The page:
Coexisting with: 

Overview

Too many species were completely eradicated or pushed to the brink of extinction for numerous reasons, including intolerance, habitat destruction, overhunting, and a lack of understanding of our impact on ecosystems. Luckily, we realized that so goes nature, so goes us, and we passed landmark conservation laws like the Endangered Species Act and the Marine Mammal Protection Act. We began captive breeding programs, expanded research initiatives, and started reintroducing animals to their native habitats — wolves, California condors, black-footed ferrets, and whooping cranes are now on the path to recovery. But just as importantly, we have also started to change our attitudes and approaches toward living with wildlife.

Simply put — coexistence is helping people share the landscape with wildlife and using innovative tools to reduce the conflicts that often occur with wildlife in their natural habitats. Defenders has been at the forefront of these efforts for decades, and we have pioneered transformational approaches and tools that successfully build social acceptance for wildlife in communities from Alaska to Florida to the desert southwest to northern Rockies and numerous places in between.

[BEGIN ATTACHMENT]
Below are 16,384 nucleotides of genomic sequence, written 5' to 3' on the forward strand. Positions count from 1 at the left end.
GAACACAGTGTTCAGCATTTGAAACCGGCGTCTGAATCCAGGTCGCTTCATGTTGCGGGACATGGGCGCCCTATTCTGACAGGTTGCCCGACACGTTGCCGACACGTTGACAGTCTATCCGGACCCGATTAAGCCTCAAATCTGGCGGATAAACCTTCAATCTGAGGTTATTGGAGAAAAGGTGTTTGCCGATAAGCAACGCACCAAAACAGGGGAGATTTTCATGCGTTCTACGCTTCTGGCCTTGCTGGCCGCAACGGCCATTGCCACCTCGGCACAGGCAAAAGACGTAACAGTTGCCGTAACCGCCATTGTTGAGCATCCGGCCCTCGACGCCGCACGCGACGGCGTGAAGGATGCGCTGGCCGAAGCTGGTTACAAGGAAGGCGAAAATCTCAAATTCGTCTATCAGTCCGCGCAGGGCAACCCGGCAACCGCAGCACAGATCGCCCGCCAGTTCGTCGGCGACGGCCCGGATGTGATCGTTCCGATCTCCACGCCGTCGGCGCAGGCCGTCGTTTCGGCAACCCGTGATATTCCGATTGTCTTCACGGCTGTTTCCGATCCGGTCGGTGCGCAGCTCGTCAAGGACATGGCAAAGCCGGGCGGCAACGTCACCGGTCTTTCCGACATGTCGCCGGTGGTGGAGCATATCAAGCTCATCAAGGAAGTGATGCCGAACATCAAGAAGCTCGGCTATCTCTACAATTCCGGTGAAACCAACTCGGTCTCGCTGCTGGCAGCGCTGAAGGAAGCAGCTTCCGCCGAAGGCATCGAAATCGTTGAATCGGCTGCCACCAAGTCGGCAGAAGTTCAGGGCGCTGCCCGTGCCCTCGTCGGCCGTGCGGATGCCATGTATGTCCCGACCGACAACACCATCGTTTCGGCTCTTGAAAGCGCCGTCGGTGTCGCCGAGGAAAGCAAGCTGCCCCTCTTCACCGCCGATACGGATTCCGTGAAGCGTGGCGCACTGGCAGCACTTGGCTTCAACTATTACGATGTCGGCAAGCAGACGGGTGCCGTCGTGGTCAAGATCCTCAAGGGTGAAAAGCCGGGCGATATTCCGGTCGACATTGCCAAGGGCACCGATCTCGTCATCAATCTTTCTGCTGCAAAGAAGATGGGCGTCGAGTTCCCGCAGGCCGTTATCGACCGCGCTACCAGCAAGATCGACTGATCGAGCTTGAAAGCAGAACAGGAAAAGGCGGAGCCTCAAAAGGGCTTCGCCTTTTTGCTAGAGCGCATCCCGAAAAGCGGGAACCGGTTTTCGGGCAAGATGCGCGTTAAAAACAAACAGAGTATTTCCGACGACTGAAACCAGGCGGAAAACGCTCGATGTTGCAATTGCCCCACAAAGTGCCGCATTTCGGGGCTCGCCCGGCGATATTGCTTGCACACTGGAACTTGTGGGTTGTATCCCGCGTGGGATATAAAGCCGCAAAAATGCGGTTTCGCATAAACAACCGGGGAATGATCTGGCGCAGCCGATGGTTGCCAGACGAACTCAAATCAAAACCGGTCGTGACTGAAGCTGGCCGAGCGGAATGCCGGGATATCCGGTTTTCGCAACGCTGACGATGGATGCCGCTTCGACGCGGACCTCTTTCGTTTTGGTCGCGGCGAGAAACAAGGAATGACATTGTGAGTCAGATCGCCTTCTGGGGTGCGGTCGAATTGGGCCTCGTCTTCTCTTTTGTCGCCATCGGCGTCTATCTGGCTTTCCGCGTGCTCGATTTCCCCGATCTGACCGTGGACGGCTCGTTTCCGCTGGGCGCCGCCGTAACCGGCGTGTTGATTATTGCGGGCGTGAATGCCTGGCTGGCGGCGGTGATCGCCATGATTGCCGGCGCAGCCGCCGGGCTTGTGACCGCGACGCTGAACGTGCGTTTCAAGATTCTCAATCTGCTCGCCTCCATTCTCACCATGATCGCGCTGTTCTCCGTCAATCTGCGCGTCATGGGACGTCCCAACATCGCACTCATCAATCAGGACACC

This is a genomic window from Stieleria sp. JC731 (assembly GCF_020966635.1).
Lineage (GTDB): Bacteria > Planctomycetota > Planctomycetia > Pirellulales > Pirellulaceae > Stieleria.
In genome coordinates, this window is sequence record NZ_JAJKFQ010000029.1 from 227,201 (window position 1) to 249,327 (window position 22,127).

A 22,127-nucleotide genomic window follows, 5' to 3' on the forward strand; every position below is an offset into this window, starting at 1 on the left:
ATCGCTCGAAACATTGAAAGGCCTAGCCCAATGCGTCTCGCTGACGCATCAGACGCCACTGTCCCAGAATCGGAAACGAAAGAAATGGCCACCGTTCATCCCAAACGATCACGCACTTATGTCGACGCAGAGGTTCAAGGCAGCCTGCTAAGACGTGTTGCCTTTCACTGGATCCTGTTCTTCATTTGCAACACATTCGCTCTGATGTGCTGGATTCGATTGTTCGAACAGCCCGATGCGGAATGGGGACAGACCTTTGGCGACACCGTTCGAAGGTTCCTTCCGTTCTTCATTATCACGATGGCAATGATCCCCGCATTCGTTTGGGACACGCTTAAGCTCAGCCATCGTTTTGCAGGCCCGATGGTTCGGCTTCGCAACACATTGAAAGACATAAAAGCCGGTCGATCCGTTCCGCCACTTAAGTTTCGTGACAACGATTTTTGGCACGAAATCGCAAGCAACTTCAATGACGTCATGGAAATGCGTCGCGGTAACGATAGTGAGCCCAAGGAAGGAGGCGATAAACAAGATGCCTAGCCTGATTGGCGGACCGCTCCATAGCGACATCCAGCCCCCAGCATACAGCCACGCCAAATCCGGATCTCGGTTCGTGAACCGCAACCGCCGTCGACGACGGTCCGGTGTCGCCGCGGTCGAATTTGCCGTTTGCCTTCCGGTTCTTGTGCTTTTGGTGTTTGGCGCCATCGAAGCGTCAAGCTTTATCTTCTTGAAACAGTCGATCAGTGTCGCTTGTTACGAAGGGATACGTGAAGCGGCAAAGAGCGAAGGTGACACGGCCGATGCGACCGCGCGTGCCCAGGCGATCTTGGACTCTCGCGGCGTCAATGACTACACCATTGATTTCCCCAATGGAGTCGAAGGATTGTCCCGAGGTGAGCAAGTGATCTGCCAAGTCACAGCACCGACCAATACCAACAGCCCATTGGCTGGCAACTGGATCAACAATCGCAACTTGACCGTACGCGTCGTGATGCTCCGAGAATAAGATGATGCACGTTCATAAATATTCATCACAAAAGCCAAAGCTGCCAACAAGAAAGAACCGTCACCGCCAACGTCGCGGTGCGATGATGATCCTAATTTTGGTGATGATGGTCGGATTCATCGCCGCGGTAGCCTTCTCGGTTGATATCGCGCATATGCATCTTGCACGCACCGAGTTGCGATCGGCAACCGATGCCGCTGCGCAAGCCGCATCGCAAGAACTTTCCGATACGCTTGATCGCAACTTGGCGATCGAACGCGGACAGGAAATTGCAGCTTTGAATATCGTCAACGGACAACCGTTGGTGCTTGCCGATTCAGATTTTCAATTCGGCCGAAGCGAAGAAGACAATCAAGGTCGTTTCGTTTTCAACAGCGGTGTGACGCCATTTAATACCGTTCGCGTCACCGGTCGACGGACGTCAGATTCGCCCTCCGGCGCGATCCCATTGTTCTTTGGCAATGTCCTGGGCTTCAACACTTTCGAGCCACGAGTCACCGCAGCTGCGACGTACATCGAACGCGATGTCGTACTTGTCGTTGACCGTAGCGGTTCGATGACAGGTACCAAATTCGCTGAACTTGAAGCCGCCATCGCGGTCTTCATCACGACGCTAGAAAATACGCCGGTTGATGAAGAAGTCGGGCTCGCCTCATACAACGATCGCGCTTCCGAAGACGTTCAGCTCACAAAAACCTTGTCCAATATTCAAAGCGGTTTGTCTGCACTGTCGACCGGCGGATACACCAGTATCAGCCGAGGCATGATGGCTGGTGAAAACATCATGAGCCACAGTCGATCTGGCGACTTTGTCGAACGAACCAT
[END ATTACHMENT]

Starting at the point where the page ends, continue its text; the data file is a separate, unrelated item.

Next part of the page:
Welcome to the Year of Coexistence

Jamie Rappaport Clark discusses our Year of Coexistence and the successes we’ve had leading up to 2019.

YouTube Playlist

Head out to the field and hear directly from our experts on our coexistence work.

Invest in Our Work

Whether you're helping support range riders who minimize conflicts between Yellowstone wolves and livestock, or helping to purchase plants for our raingardens, your symbolic tax-deductible contribution will support our efforts that save the lives of wildlife.

Wildlife and Wild Places

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Gray Wolf in Yellowstone
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Southern Resident Orca Breaching
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Bison in snow
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